Turmeric Side Effects
Turmeric is a spice made from grinding curcumin roots and belongs to the ginger family. It is known for its health and healing properties, as well as, its side effects. Understanding some of turmeric side effects is beneficial for all concerned.
Turmeric is added to most curries, especially in Southeast Asian countries. It is a spice made from grinding curcumin roots and belongs to the ginger family. Most often used as a spice to color foods provide a distinct taste; turmeric also has various health properties. For example, turmeric is high in anti-inflammatory properties. This fact is further verified by research. Turmeric is also good for diarrhea, loss of appetite, heartburn, jaundice and gallbladder disorders etc. Although it has its health benefits, high doses of turmeric can have a number of side effects. Having a proper understanding of such side effects will be helpful to ensure that this spice is used in moderation.
Turmeric Side Effects
According to the University of Michigan Health Center, the recommended daily intake of turmeric should not exceed 240 to 500 milligrams three times a day. Consuming any more than this, can cause side effects. Some of the negative and positive side effects of turmeric are mentioned below.
- Drug Interaction - Turmeric can interact with over-the-counter and prescription medication and interfere with how the drugs work. The University of Maryland Medical Center informs that the blood clotting process can be severely hampered with patients who take turmeric supplements. In addition, drugs taken for stomach acid reduction and diabetes can also interact with turmeric supplement use.
- Allergies - Turmeric is beneficial for many allergies. However, this can be a two-edged sword. Some individuals may be allergic to turmeric resulting in psoriasis or dermatitis, stomach problems, heartburn etc. Direct contact with turmeric may cause irritation, swelling and redness of the skin. Any person, allergic to turmeric, should refrain from coming into contact with turmeric and foods that contain this spice.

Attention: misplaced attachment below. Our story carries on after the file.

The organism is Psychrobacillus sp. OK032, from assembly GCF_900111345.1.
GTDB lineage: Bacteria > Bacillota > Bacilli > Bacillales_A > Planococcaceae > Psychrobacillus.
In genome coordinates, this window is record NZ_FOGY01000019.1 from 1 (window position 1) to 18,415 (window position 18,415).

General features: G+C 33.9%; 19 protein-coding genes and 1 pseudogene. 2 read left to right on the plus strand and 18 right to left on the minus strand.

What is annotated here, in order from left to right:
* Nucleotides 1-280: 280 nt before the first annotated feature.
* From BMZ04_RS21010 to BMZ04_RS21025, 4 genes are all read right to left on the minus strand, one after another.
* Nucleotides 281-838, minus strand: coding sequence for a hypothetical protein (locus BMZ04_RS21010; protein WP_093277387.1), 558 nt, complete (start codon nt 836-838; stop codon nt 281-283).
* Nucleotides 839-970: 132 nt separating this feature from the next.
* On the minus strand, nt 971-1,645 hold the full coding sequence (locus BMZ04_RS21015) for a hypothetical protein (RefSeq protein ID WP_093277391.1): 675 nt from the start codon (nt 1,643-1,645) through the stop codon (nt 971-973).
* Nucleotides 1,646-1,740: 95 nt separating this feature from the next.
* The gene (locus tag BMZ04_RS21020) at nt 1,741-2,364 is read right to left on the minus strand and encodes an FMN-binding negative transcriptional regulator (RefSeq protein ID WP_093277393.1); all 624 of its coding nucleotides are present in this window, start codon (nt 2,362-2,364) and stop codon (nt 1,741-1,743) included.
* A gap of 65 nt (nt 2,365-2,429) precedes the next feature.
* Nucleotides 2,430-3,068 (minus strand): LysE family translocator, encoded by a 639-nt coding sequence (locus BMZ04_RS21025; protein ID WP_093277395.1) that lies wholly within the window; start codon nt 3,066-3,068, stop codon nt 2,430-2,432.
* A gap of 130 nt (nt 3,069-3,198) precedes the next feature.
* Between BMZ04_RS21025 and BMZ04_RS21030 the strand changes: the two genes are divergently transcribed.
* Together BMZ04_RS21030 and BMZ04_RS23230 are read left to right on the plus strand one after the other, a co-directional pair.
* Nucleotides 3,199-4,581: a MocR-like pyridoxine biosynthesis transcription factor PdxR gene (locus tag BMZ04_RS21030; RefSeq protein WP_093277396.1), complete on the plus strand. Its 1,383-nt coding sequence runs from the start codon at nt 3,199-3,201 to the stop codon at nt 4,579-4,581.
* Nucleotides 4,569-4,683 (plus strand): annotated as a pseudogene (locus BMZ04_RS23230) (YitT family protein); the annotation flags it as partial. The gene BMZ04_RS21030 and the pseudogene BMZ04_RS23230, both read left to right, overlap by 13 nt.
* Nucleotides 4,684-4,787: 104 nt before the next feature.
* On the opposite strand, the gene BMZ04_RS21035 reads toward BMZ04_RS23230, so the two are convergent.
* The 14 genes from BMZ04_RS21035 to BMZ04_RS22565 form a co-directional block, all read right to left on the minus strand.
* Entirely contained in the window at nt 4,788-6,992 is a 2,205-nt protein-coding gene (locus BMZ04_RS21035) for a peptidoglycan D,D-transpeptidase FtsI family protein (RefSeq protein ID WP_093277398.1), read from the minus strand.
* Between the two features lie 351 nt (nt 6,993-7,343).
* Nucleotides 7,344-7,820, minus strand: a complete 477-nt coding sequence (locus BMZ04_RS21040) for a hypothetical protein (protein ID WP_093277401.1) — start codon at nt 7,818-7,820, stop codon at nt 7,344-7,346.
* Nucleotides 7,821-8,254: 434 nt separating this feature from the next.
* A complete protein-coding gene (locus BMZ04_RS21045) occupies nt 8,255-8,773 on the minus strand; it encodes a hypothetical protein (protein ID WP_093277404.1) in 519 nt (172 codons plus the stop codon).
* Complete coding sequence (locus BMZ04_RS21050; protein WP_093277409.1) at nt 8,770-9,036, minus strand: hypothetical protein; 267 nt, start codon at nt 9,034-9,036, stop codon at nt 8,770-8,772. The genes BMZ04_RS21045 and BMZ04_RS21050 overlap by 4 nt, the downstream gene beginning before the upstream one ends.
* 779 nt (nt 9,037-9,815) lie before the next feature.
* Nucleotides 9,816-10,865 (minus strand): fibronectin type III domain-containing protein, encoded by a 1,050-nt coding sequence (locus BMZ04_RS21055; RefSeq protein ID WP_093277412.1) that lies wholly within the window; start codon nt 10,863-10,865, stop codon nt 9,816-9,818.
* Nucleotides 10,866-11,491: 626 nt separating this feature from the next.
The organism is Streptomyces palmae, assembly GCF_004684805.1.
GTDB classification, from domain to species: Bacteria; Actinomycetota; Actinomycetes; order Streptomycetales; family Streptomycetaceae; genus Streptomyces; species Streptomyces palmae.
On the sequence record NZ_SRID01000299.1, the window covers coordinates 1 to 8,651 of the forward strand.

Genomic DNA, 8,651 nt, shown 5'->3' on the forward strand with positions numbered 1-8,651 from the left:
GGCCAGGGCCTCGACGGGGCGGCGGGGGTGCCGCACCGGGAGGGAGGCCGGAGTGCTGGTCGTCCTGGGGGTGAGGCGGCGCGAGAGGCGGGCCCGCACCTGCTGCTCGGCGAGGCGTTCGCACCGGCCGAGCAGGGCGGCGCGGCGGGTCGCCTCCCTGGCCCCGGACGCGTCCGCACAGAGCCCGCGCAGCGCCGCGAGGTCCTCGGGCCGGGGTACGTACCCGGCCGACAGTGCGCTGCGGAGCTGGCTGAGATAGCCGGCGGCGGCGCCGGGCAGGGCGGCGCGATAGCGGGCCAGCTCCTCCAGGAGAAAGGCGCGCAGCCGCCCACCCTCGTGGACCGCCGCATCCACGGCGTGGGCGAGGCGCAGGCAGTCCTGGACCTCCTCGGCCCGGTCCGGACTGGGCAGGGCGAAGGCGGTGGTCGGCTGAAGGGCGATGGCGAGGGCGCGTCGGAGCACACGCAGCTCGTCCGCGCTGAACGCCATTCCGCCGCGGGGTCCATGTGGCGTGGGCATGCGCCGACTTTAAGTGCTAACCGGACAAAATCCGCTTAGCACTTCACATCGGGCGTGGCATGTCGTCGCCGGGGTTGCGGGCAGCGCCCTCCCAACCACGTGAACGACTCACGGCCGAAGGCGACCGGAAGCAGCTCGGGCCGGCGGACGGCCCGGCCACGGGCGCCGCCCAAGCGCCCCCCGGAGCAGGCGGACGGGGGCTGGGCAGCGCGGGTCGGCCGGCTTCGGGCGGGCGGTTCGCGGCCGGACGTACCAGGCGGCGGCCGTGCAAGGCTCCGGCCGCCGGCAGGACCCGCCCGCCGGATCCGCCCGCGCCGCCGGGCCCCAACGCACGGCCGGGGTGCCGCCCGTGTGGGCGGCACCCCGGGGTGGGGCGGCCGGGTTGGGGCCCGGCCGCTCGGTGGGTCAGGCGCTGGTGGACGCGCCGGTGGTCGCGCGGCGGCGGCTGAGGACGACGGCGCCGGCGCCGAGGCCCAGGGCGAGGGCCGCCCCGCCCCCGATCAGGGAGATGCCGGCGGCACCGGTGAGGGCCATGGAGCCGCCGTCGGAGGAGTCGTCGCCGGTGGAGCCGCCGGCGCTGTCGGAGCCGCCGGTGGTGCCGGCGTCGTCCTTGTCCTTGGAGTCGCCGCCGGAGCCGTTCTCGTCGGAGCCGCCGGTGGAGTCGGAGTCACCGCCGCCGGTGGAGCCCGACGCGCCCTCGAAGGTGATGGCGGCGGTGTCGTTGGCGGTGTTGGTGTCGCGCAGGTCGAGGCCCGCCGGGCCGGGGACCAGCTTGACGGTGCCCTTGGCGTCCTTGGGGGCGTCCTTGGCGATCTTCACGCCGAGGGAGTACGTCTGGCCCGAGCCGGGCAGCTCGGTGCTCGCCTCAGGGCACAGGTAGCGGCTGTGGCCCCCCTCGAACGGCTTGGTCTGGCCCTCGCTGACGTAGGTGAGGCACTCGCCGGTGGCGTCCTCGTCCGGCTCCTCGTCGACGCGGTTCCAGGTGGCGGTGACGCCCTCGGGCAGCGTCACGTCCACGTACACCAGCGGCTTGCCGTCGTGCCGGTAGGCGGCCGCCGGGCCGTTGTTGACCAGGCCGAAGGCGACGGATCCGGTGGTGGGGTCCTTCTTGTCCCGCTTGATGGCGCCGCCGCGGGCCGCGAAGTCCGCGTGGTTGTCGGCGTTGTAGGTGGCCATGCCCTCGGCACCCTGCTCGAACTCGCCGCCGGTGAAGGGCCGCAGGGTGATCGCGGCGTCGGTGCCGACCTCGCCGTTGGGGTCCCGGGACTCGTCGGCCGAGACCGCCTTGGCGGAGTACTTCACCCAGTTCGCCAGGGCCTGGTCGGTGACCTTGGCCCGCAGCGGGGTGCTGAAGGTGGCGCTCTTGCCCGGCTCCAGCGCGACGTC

- Kidney Stones - People with a history of kidney stones should avoid taking turmeric supplements. Turmeric has high concentrations of oxalate. This can increase the formation of kidney stones.
- Increased Bleeding - High amounts of turmeric inhibit the blood clotting process. This can be extremely risky for patients on blood thinners, such as, Coumadin and Plavix. Patients considering any surgery, and taking blood thinning agents, should refrain from turmeric use, at least, one or two weeks before surgery. Turmeric should also be avoided during pregnancy as this encourages menstruation and increases the risk of a miscarriage.
- Breast Cancer - Turmeric has been identified, by many researchers and scientists, as a cancer fighting agent. Curcumin, the plant from which turmeric is derived, has been identified as a potent cell protectant and antioxidant. During studies, curcumin has shown to decrease certain cancer cells, thereby, reducing the risk of breast cancer. However, patients should always obtain the advice of their doctors about turmeric use.
- Diabetes -The active ingredient of turmeric, curcumin, is also known to reduce the incidence of Type 2 diabetes and improve B cell function in pre-diabetes patients. Although this is extremely good news for diabetes patients, they should be cautious of experiencing hypoglycemia (low blood glucose levels), if already on diabetes medications.
The uses of turmeric and its active ingredient, curcumin, have not been researched thoroughly. Therefore, persons considering taking turmeric for various conditions, along with their medications, should always consider the advice of a medical expert.